An overview of Lankan economy...

Thursday, 30 April 2015 00:11 -     - {{hitsCtrl.values.hits}}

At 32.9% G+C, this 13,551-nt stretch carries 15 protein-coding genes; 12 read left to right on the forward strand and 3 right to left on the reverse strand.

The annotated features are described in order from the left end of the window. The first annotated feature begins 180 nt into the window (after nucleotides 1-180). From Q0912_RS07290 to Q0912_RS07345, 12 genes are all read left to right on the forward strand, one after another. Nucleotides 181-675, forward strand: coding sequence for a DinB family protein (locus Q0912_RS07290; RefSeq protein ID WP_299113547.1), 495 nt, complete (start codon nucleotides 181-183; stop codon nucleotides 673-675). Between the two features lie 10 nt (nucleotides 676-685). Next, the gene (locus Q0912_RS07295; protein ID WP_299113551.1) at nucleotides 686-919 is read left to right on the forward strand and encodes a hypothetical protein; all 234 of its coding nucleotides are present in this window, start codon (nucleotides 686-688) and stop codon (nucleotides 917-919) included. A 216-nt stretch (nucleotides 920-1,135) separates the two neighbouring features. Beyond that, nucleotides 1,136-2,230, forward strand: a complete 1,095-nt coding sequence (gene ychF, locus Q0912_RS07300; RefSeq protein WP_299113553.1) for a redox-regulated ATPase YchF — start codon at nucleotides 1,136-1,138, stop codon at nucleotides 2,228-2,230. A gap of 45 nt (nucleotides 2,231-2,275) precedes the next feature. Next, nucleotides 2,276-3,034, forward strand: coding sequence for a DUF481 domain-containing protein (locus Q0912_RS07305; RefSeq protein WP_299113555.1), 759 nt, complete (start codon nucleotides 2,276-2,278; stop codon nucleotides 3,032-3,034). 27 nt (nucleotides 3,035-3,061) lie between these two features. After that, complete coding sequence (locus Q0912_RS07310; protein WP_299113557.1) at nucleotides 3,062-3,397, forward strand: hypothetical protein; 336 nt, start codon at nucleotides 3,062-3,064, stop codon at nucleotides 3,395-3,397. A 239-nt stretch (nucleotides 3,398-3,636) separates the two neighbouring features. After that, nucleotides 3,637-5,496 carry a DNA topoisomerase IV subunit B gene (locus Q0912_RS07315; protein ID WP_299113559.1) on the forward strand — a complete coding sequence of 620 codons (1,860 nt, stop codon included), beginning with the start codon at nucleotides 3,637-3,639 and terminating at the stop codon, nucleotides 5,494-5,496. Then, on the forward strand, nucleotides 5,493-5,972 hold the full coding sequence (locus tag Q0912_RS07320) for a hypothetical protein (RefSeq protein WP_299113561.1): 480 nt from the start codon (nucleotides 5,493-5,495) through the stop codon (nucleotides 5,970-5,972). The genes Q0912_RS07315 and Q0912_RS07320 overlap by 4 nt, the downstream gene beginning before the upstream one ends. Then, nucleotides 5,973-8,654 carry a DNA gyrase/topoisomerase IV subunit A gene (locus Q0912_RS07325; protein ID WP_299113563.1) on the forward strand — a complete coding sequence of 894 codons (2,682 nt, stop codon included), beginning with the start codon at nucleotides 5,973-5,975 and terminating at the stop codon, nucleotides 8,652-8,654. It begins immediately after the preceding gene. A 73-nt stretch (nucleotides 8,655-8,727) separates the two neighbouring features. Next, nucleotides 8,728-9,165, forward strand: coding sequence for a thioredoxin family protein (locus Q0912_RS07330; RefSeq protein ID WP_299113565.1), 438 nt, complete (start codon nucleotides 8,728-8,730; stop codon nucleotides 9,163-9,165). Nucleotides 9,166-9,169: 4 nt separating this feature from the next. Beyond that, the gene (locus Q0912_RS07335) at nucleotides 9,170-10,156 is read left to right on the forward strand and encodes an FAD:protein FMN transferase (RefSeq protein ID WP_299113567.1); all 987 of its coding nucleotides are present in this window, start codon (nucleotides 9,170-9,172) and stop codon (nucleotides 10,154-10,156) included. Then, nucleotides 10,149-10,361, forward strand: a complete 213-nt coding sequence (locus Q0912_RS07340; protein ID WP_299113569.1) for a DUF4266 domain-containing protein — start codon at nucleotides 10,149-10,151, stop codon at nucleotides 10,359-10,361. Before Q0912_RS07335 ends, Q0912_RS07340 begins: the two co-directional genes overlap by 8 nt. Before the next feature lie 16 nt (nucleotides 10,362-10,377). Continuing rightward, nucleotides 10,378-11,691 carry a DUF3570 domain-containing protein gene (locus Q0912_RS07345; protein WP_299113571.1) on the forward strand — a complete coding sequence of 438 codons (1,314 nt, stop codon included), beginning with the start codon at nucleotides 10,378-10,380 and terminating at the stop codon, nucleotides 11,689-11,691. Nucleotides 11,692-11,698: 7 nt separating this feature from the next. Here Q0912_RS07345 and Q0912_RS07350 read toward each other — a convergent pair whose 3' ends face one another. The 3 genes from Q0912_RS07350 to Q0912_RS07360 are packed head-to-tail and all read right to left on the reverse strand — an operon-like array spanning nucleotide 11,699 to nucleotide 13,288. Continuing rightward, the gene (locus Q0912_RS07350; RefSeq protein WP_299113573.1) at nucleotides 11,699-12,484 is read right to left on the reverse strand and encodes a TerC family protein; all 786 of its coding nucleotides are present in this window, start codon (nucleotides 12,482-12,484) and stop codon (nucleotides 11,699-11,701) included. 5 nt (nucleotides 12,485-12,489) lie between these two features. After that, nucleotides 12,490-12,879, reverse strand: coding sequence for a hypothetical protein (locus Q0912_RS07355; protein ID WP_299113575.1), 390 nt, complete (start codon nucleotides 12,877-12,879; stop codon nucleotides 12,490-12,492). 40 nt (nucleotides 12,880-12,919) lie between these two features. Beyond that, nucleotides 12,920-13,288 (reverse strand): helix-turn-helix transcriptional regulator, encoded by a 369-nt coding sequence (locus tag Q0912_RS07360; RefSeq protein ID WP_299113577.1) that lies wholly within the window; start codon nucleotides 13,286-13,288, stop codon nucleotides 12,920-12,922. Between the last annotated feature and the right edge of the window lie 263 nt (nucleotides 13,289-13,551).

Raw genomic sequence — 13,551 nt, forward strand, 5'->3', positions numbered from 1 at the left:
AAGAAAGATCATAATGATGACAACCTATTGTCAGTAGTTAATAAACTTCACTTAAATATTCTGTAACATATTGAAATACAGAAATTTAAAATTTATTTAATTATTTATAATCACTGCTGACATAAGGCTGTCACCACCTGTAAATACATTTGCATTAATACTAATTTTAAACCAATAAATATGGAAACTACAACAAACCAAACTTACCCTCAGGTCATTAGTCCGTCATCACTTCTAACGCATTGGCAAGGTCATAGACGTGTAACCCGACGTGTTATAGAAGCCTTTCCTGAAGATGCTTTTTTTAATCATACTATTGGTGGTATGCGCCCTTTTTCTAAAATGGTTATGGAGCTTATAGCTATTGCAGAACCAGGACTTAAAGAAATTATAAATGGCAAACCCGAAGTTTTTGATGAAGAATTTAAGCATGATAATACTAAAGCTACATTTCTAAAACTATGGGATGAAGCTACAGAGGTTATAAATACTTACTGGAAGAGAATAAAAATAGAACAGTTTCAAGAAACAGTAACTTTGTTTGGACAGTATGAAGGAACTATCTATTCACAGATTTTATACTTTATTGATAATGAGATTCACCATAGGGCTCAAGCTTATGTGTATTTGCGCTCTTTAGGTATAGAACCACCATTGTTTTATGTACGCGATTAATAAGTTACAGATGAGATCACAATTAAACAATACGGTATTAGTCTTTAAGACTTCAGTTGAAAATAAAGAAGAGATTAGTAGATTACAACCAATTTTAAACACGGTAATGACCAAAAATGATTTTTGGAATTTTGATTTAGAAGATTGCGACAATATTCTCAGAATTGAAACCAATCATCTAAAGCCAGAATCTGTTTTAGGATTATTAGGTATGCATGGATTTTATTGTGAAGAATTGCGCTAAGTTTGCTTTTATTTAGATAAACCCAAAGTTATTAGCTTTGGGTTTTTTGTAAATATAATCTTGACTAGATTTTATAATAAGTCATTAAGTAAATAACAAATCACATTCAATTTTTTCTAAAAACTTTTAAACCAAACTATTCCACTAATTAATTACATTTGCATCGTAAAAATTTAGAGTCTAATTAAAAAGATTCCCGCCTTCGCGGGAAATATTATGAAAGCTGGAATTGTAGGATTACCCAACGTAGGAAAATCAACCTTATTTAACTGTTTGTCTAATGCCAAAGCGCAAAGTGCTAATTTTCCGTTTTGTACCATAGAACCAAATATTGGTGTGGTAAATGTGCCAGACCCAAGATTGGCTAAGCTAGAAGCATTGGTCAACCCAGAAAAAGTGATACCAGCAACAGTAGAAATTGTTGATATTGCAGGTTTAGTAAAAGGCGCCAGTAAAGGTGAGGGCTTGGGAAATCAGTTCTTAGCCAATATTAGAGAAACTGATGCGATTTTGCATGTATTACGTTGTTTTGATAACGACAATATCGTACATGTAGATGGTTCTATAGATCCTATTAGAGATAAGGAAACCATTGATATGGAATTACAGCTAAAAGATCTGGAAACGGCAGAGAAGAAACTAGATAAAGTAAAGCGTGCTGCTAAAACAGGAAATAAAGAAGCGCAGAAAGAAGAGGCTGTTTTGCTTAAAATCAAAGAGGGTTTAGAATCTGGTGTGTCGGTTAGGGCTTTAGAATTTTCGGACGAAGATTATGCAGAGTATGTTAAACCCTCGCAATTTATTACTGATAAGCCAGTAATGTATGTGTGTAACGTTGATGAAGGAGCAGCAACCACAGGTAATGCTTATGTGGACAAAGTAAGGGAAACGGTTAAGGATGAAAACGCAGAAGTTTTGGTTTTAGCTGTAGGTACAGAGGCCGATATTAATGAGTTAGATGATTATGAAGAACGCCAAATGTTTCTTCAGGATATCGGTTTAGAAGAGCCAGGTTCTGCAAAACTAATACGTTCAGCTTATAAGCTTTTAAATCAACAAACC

Contd. from page 5 Banking density i.e. the number of bank branches per 100,000 persons, improved to 17.0 at the end of 2014 from 16.8 in the previous year. Meanwhile, the licensed finance companies (LFC) and specialised leasing companies (SLC) sector grew by 18.9% in terms of total assets, compared to the growth of 20.3% in the previous year. Prudential policies and regulations The low interest rate environment helped maintain non-performing loans at a manageable level, while mergers and acquisitions during the year helped build up the resilience of the LFC and SLC sector. In relation to banking institutions as well as LFCs and SLCs, several prudential policy measures and regulations were introduced by the Central Bank during the year, with a view to enhancing their safety and soundness further. Performance of superannuation funds, insurance companies, primary dealers in Government securities and unit trusts also improved during the year. In the meantime, financial markets remained liquid during the year. The performance of the Colombo Stock Exchange (CSE) improved considerably. The All Share Price Index (ASPI) increased by 23.4% to 7,299 while market capitalisation, also increased to Rs. 3.1 trillion by the end of 2014. Activity in the corporate debt market remained high, although there was a slowdown compared to the takeoff observed in 2013. The national payment infrastructure operated smoothly, with several measures taken to enhance the efficiency and soundness of payment and settlement systems. Access to finance improved with continued provision of concessionary credit facilities to the agriculture and livestock sector as well as micro, small and medium scale enterprises (MSMEs). Going forward, the Sri Lankan economy is projected to reach upper middle income levels in terms of per capita GDP, and sustain the favourable high growth and low inflation nexus in the medium term, supported by appropriate economic policies. The new Government formed in January 2015, is expected to uphold policies of good governance and transparency, which would support a high growth path through improved investor sentiment and also lead to a more equitable distribution of benefits of economic growth. In addition to balancing the trade-off between growth and equity, the new Government faces the enormous task of articulating a coherent medium term policy framework, which addresses possible shortcomings of previously announced policies as well as the challenges already identified. Addressing such challenges would be essential to realise the projected growth path as envisaged in the medium term, enabling the economy to achieve its full potential while maintaining macroeconomic stability in a more equitable environment.